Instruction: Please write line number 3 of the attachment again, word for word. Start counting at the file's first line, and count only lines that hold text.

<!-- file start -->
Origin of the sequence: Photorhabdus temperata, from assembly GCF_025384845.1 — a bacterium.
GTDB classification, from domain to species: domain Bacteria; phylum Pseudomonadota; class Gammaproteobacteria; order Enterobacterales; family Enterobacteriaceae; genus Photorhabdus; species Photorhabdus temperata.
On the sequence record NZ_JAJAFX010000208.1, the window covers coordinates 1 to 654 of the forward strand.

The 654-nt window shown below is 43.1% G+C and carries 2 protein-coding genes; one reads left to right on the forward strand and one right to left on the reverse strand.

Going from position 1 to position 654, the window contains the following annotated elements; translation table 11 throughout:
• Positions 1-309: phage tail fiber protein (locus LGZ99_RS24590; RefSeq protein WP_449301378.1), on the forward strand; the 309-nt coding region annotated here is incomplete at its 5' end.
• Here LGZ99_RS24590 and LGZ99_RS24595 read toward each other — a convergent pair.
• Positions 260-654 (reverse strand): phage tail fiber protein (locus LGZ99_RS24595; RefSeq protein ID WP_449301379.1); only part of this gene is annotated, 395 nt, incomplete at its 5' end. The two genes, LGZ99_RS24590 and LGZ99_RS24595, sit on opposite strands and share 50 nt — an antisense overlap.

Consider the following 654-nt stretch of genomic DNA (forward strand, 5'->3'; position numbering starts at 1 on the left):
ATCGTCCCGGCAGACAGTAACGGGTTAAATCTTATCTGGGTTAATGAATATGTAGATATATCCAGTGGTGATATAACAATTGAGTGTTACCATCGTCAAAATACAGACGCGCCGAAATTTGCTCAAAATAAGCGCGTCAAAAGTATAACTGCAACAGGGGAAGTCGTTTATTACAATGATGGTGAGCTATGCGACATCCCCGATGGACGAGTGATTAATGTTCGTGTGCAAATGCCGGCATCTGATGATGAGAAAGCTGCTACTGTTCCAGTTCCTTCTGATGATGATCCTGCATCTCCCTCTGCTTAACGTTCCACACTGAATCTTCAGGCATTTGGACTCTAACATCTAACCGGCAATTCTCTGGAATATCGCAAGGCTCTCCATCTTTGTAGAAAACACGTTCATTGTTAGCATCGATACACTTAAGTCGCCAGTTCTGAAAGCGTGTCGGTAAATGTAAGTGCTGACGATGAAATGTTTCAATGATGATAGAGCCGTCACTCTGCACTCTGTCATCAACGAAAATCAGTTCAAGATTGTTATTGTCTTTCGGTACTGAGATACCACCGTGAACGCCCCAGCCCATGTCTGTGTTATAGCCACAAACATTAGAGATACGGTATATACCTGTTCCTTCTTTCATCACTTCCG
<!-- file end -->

On the sequence record NZ_JAJAFX010000208.1, the window covers coordinates 1 to 654 of the forward strand.